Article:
Engine and performance:
Both bikes are powered by the same 313cc liquid-cooled single-cylinder motor in the same state of tune. It is a familiar motor, the same as the one on the TVS Apache RR 310. The BMWs make the same 34PS at 9500rpm and 28Nm at 7500rpm as the Apache RR 310. They feature identical gearing as well. The six-speed gearbox misses out on a slipper clutch, something we would have liked on a performance motorcycle.
The motor is eager at low revs and post 5000rpm offers a strong mid-range pull. It is a tractable motor and quite fun to ride at city speeds. The clutch is light but has a sharp bite so you need to rev the bike a bit and slip the clutch to get things going. While the G 310 R feels more sprightly than the Apache RR 310 thanks to its lighter 158.5kg, the GS’ performance feels on par with the TVS thanks to them sporting a near identical kerb weight of 169.5kg. BMW claims a top speed of 143kmph and a fuel efficiency figure of 33kmpl for both bikes. That number corresponds to what we managed with the RR310 in the real world, but we’ll have precise figures for both the bikes after our comprehensive road test.
Like the Apache RR 310, the BMWs don’t offer extremely high refinement and vibrations do come up between 6000 and 7000rpm. The BMWs, though, get rubber-mounted handlebars so your palms dont feel much of the vibrations. Vibrations through the seats and footpegs are far more contained than the RR 310.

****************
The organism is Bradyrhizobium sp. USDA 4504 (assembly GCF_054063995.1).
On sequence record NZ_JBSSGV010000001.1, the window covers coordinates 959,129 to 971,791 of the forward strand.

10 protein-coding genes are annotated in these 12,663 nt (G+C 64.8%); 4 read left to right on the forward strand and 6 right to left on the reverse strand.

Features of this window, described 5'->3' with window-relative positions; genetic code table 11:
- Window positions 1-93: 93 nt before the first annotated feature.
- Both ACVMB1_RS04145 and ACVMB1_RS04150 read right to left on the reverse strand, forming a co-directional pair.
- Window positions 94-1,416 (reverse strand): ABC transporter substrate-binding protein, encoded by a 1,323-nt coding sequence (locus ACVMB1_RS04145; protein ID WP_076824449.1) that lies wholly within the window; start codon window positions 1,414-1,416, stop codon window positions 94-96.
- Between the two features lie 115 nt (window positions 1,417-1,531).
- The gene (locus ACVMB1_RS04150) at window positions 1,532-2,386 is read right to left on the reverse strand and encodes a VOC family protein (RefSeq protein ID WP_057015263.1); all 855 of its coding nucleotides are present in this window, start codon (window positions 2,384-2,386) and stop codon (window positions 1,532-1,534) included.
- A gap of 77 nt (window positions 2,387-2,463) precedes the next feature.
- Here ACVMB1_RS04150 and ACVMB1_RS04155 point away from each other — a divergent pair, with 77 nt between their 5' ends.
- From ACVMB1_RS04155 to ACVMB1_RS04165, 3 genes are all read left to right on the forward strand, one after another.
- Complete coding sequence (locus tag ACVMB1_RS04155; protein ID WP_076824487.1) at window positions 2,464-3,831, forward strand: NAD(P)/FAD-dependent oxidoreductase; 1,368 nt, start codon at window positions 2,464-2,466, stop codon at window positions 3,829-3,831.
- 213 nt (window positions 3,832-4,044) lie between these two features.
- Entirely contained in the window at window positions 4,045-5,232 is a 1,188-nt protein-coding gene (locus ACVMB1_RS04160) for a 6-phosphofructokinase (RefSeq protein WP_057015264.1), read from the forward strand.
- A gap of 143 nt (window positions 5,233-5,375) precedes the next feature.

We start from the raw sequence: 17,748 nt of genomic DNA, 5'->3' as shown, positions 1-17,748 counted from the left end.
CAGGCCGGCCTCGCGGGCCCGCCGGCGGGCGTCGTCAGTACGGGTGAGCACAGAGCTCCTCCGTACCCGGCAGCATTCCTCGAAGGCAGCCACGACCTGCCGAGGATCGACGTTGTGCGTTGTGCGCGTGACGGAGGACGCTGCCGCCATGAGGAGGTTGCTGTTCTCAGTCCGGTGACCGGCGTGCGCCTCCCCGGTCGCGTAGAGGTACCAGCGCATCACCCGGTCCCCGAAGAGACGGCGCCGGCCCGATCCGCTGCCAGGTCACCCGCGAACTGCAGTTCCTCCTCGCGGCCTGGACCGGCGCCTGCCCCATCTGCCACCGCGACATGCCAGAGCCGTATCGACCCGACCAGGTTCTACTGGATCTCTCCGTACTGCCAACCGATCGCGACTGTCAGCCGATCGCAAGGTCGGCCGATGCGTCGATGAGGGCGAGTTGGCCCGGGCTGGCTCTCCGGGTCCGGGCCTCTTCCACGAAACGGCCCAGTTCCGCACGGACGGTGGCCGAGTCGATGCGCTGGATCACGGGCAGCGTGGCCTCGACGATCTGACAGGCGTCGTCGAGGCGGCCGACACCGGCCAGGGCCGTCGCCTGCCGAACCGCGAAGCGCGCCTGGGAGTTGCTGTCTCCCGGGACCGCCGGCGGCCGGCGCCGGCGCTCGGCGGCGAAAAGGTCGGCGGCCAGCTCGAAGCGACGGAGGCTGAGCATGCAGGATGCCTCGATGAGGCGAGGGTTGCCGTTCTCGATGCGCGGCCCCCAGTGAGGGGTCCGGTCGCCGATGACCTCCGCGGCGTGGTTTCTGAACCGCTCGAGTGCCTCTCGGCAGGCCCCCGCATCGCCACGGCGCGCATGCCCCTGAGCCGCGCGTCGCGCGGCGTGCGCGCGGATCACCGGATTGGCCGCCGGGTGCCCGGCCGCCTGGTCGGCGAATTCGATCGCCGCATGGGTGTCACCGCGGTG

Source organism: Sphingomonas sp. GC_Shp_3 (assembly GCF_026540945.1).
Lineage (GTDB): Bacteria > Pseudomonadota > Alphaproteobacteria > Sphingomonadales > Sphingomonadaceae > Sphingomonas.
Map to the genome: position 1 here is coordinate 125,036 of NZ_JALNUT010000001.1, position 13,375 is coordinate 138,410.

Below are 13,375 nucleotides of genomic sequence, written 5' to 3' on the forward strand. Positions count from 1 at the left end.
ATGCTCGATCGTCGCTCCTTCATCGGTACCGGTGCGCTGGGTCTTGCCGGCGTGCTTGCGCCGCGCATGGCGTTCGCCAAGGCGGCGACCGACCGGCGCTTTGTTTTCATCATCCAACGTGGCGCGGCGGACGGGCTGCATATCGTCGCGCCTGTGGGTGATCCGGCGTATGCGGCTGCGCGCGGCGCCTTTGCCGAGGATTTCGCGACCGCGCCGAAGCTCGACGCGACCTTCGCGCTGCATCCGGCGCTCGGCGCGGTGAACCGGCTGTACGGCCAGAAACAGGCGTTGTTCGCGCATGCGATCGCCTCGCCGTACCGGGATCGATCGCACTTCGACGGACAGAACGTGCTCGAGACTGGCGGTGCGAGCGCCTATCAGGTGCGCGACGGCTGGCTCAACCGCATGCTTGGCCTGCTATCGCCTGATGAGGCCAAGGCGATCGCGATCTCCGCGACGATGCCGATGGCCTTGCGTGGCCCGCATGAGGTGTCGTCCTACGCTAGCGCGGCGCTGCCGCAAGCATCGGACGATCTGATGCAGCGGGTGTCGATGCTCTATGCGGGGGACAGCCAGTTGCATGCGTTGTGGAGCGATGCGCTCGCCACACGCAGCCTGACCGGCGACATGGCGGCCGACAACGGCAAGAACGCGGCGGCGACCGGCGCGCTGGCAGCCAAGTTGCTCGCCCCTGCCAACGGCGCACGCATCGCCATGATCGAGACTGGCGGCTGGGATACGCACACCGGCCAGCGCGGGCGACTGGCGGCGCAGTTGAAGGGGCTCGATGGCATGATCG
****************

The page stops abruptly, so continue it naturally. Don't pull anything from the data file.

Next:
Overall, the motor offers good performance, more so in the G 310 R. The G 310 GS meanwhile benefits from the motor’s low end power delivery though the sharp clutch can make taking off from slippery, off-road conditions a tricky affair.
Ride and handling:
Both the G 310 R and G 310 GS share the same frame and motor - and on the outside, it looks like they share the same 41mm upside down forks and rear monoshock as well. On the inside though, the G 310 GS and G 310 R get completely different springs and cartridges. The G 310 GS gets 180mm front and rear suspension travel compared to the G 310 R’s 140mm front and 131mm rear travel. And it’s not just the travel, both bikes offer different ride and handling characteristics too.
The G 310 R has its ride set up on the firmer side. The good thing though is that while taut, the suspension doesn’t transfer jolts from bad roads to the rider. Thanks to sophisticated damping, the ride at higher speeds, even on bad roads, is kept well under control.
The G 310 R’s compact size makes its riding position quite cramped. Riders taller than 5ft 6in will have trouble locking their knees inside the tank recesses. The seat meanwhile feels roomy enough for skinny riders, but larger riders will feel immobile between the tall tank and deep seat. Its short 785mm seat height will accommodate most riders though. Short and upright handlebars mean that you have a slight lean towards them, but the grips are angled slightly down and towards the rider, allowing for a very natural hand position when holding the bars.
The G 310 R has a sharper steering head rake of 25.1 degrees so turn-ins are quick. That is a boon while slicing through city traffic. Also helping matters is the light front end that makes riding the bike a fuss-free affair. The 110/70 R17 front and 150/60 R17 Michelin Pilot Sports tyres offer good grip though we’d like to spend more time with them to properly evaluate them.